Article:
Learning a new piece of handbell music? Whether you’re an experienced bell ringer or brand new to the craft, it’s important to understand how best to prepare and mark up your handbell music. With the right prep techniques, you can be confident that every rehearsal goes off without a hitch and that your choir’s performance leaves the audience hoping for more (your director will thank you too). In this blog post, we will explore the basics on handbell notation and symbols as well as some tips on how best to mark up handbell music.
Should you Even Mark Your music In the First place?
This one is for all of you experienced ringers out there- you may be inclined to not worry about having to mark your music, however the answer to this question is still a resounding yes! Marking your music not only helps you to stay on track during rehearsals, it also allows you to easily identify any mistakes or changes you need to make throughout the song. You may be able to read musical notes in each clef without any issues, however there are other ways to mark music besides only for individual music notes.
Understand the basics of handbell music notation
As you know, handbell music uses a unique system that involves assigning different notes to different bells. Each bell represents a specific pitch, and the notation within the music tells the ringer which bell to play as well as when to play it during the song.
If you don’t read music, you will want to understand which bells are assigned to you so that you can mark the points in time that you are supposed to ring within the sheet music appropriately. Doing this will allow you to stay on top of when and how you should be ringing each note. This does require you to understand certain music principles such as rhythm, tempo, and musical dynamics. By simply counting beats within measures, you will be able to stay on top of when to ring your specific bells. There are many folks that do not read music during handbell choir performances, and the audience is never able to tell the difference!
Familiarize yourself with the different symbols used in handbell notation
As mentioned, you will want to familiarize yourself with basic musical principles, even if you do not read individual note values found in the treble or bass clef. Special symbols throughout the song can have a big impact on how the composition ultimately sounds- these can be valuable to mark within your music so that you do not forget to emphasize these while performing.
Things such as accents, fermatas, crescendos, and decrescendos are all markings that will help you to understand when specific dynamics should be played or how long certain notes should be held. Other symbols such as staccato marks can also indicate which notes need to be played shorter than those in the regular rhythmic value.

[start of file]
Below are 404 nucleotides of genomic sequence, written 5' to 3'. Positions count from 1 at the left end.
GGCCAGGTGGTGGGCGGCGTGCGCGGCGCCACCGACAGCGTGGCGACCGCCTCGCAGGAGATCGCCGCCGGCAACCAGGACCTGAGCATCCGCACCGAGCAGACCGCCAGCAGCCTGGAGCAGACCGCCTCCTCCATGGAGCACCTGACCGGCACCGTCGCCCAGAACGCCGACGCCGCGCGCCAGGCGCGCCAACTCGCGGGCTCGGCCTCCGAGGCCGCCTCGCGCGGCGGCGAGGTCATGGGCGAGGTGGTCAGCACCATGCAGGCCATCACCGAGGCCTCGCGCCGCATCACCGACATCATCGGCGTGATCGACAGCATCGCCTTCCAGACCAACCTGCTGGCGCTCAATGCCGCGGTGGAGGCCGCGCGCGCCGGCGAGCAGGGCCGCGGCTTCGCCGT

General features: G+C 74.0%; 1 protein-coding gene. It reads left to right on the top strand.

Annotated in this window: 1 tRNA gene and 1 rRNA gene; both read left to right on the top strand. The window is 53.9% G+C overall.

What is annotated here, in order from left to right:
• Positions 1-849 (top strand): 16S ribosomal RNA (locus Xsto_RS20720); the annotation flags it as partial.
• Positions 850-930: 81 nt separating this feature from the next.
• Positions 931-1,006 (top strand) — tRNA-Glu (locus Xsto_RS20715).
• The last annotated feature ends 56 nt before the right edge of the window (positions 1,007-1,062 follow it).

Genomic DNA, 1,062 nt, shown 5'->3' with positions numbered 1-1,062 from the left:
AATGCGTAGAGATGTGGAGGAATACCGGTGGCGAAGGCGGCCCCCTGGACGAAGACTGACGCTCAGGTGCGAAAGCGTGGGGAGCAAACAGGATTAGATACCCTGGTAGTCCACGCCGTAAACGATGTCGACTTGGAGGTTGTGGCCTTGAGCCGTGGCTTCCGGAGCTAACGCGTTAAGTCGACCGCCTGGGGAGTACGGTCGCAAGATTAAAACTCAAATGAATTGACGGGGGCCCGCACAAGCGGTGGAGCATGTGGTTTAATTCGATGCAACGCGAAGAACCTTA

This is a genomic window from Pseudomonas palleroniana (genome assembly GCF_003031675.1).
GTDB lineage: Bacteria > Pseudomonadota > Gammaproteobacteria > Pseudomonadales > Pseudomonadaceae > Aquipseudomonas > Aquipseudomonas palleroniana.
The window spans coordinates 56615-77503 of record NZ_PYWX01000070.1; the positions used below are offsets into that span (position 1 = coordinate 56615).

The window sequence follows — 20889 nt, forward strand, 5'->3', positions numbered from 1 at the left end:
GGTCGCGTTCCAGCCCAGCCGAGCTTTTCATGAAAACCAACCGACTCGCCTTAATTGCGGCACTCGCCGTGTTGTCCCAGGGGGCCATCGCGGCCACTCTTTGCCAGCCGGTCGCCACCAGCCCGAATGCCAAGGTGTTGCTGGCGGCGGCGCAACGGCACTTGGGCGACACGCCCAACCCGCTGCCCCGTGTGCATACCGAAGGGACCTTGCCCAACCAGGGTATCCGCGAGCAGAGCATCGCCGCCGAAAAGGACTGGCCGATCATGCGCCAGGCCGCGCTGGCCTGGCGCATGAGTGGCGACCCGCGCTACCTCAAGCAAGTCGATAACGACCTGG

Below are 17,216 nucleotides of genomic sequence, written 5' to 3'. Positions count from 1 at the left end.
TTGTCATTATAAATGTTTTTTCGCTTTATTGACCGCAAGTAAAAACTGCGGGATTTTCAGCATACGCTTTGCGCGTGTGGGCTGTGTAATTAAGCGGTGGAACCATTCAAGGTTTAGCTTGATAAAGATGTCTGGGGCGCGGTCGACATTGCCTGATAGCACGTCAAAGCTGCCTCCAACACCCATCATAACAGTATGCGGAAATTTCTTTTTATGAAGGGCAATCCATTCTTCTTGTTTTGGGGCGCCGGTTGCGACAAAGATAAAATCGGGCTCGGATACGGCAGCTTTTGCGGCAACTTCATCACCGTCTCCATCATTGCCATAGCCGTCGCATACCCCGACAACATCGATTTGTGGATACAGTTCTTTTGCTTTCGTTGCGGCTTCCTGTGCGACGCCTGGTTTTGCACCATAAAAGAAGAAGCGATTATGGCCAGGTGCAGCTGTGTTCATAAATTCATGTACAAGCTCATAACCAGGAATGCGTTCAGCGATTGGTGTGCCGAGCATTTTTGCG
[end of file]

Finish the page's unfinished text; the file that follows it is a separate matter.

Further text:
To round out the key symbols for now, markings such as slurs will help you to understand which notes should be played in a connected manner, as well as what the overall dynamic of a piece is supposed to sound like.
By understanding and marking these symbols, you will be able to ensure that your handbell performance is in line with the composer’s vision and sound as best it can. There are more than jut these mentioned, but this should be a great start in order to give you a taste of how handbell music can change throughout a typical composition.
What to Mark In Your music
Below are a few of the potential things you will want to mark within your sheet music
Initial bell distributuion
When to play your assigned bells throughout the piece
Mood of the composition (the style in which you should play)
Key adjustments mid-way through the music, such as if you need to change your assigned bell or thumb damp
When to switch to four-in-hand, if necessary
Using the same bell as another ringer at certain points during the piece
Page changes- this is an important one! There are a few different ways binder friends to help you with page turns
Octave doubling of notes
Special performance tactics, such as turning towards an “eye in the sky”
Performance tips toward the conclusion of the piece- such as making sure use proper chest damping, etc.
This is a non-exhaustive list of tips, so remember that at the end of the day, you can mark whatever you please (except probably not your actual music stands)!
What Else To Know About Marking Your Music
Try to be conscious of other ringers- if you will be sharing music within your choir, try to make your markings make sense to others if they were to pick up your binder out of the blue. You can also use stickers to assign specific bells to certain pages or sections in the song so that you don’t have to look them up every time.
Additionally, you can also add cues to remind yourself of a specific melody at certain points in the composition. This can be especially helpful if you ever need to make any last-minute changes or corrections during rehearsals. Another pro tip is to use different colored highlighters while marking your music, especially if you play two bells. This will allow you to stay organized and know exactly which of your two handbells you should be playing at any given time.
It is important to remember that music is a form of art- so have fun while marking your music! You don’t always need to know what a treble clef is in order to put on a musical performance (just don’t tell the audience that)!
Learning how to mark handbell music is an important skill as it helps to stay on track during rehearsals and prepare you for a successful performance. With the right understanding of handbell notation, you can be sure that all of your markings make sense both to you and other ringers in the choir. So what are you waiting for? Get out there and start ringing!